Corinth Municipal Court is offering a chance to get on the right side of the law during the month of March.
The court is beginning an amnesty program on Friday and continuing through March 30 for people who want to clear up old fines and avoid a possible trip to jail for failure to pay. The offer of amnesty is for old fines only — those owed prior to March 1, 2012 — and requires the person owing the fine to voluntarily come to the municipal court office at the justice center on South Harper Road.
Those who make a voluntary appearance during March to address delinquent fines and outstanding warrants will not be arrested, said Court Clerk Zane Elliott.
After the amnesty period ends, the court intends to get tough with outstanding fines.
“I would like to encourage anyone with outstanding old fines to take advantage of this program,” said Elliott. “We are going to work with you, but you have to come in and see us during the month of March, because after that, we will be coming after you with the full force of the law.”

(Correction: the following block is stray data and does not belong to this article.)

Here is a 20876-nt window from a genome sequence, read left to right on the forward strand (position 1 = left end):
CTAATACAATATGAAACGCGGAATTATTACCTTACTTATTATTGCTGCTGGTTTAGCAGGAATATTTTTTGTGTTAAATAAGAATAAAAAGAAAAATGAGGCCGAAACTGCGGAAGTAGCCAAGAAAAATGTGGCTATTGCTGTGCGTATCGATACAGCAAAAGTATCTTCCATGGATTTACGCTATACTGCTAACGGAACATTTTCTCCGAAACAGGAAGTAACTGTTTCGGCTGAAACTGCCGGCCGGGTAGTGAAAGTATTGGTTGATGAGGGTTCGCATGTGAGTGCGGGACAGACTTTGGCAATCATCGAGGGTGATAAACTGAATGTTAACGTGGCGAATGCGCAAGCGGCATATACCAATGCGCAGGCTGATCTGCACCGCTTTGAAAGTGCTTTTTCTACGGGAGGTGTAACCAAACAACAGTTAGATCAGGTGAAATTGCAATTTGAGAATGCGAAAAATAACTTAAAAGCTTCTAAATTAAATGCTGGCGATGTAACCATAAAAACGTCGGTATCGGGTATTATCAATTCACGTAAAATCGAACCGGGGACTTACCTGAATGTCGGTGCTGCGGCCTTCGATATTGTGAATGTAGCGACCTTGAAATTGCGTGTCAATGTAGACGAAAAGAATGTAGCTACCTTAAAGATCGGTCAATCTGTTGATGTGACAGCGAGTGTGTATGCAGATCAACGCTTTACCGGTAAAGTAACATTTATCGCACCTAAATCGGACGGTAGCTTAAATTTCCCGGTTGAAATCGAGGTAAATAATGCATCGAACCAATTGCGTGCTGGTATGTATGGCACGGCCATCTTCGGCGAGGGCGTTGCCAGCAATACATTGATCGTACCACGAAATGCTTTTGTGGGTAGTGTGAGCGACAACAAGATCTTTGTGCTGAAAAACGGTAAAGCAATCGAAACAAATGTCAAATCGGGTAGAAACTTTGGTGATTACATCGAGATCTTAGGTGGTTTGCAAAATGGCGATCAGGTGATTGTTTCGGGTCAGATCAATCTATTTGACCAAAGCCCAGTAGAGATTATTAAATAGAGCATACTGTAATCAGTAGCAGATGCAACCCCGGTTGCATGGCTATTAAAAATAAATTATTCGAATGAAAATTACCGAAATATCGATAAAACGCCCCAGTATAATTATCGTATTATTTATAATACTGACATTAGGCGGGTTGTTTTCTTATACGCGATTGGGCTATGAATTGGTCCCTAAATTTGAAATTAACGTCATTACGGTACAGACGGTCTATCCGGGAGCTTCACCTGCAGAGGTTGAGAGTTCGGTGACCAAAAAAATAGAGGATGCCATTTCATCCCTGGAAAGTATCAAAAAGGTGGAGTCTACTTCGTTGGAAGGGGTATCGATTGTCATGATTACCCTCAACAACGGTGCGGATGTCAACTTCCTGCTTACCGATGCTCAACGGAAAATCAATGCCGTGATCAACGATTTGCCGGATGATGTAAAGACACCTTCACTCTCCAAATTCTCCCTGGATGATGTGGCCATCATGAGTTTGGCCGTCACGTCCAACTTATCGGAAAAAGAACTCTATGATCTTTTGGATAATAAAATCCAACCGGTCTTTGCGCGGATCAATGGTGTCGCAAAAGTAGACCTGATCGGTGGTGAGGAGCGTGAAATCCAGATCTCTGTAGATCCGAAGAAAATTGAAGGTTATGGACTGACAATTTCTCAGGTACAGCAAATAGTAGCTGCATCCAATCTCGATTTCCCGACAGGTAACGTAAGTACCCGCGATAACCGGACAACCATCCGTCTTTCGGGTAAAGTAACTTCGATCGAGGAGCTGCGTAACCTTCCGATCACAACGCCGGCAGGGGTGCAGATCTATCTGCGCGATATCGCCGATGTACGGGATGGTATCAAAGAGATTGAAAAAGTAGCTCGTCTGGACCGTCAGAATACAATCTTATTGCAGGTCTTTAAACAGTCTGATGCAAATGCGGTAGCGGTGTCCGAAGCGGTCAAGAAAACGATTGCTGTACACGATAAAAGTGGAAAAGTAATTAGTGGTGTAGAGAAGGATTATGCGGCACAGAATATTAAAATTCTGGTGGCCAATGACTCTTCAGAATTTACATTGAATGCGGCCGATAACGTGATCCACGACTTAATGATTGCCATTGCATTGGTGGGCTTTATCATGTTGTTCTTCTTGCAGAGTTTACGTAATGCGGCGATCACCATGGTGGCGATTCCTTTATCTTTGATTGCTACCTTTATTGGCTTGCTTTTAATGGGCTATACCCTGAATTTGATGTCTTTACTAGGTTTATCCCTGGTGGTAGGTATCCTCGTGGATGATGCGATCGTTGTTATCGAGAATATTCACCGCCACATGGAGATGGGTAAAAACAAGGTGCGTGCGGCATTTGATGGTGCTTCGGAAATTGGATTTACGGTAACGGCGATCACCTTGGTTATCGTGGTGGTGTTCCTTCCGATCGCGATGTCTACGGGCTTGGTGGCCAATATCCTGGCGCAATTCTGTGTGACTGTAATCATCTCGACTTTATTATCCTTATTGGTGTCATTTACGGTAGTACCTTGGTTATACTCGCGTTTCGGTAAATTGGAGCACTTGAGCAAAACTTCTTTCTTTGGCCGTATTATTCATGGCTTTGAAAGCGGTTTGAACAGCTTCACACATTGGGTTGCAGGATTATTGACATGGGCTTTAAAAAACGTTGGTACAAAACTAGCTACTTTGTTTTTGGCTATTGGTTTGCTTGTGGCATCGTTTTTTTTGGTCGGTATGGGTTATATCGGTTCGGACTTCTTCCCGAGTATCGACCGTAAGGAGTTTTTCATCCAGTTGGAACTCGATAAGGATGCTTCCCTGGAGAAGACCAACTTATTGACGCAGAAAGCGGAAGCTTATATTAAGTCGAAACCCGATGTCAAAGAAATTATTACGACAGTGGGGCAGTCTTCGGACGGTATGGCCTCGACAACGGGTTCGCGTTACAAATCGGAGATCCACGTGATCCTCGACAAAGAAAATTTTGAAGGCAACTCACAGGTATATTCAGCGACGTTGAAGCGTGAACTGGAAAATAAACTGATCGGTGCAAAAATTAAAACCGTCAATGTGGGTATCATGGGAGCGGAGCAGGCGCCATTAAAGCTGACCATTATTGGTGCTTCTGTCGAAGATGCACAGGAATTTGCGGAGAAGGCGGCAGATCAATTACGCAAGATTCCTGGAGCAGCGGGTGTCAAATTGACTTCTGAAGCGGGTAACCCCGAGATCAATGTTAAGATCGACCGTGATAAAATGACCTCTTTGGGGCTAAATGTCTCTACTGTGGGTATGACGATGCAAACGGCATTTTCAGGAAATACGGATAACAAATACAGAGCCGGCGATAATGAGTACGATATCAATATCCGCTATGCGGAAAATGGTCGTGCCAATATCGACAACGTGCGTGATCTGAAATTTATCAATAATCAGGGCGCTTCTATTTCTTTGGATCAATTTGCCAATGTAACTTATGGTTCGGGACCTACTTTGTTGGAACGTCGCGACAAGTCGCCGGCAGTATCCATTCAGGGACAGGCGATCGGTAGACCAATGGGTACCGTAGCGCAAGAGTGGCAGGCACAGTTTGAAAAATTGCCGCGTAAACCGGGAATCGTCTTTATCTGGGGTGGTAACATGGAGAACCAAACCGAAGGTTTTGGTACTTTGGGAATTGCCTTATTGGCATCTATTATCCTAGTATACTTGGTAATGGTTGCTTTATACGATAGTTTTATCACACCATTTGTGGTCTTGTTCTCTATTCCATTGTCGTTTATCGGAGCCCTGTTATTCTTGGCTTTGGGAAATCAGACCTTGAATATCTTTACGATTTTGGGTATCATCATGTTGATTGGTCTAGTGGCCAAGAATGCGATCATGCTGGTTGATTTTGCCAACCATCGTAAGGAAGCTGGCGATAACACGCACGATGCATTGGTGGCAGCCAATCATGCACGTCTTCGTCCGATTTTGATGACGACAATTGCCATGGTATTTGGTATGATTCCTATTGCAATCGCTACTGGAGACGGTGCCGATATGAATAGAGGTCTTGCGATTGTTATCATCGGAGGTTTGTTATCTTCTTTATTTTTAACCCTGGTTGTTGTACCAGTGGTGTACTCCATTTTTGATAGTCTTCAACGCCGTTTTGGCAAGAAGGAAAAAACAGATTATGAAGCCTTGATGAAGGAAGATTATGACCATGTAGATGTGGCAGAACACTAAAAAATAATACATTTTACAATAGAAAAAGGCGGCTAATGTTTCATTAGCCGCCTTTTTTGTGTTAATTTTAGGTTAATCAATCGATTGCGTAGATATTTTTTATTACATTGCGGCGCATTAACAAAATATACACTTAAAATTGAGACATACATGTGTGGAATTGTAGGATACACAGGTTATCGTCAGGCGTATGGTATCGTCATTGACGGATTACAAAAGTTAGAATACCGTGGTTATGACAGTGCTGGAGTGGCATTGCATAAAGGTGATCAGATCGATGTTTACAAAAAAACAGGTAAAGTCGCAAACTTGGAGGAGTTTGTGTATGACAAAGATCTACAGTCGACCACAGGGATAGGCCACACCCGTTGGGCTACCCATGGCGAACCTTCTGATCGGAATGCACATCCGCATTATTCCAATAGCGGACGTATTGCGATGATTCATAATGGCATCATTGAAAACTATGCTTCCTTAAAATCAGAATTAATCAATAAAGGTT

The program is intended to chip away at the backlog of old fines owed to the city and to give relief to people who may be in violation of a court-ordered obligation because they simply couldn’t pay. Elliott said it will help the court clear out delinquent cases and focus its resources on the collection of more recent cases.
Those who owe money can resume their prior payment plan or schedule a new one that fits their budget.
Judge John Ross and the court administrators have seen people get buried by fines and have a difficult time catching up.
“We find for some people their fines just keep adding on and on, and a person cannot pay a ticket even though they might have been able to otherwise,” said Elliott. “We are fairly certain that a great number of people are good, honest citizens who cannot get out from under this obligation. By offering this amnesty program, this will allow relief to those most affected.”
He said some are reluctant to appear because they can’t afford to pay off the fines and court costs.
The police department is also backing the program.
“We are going to continue to actively serve warrants, and I encourage people to take advantage of this program,” said Police Chief David Lancaster. “Once they are arrested, it’s too late.”
Elliott said he expects the office to have a busy month once word spreads and people see that “this is an excellent way to rid yourself of the threat of arrest.”
The court staff recently purged the books, removing deceased individuals and some others dating back a number of years, clearing about $600,000 from the backlog of fines. Increased serving of warrants by the police department has also decreased the amount owed to the city.
Anyone who wants to call and find out if he or she has an outstanding warrant for arrest may contact the court office at 286-2236.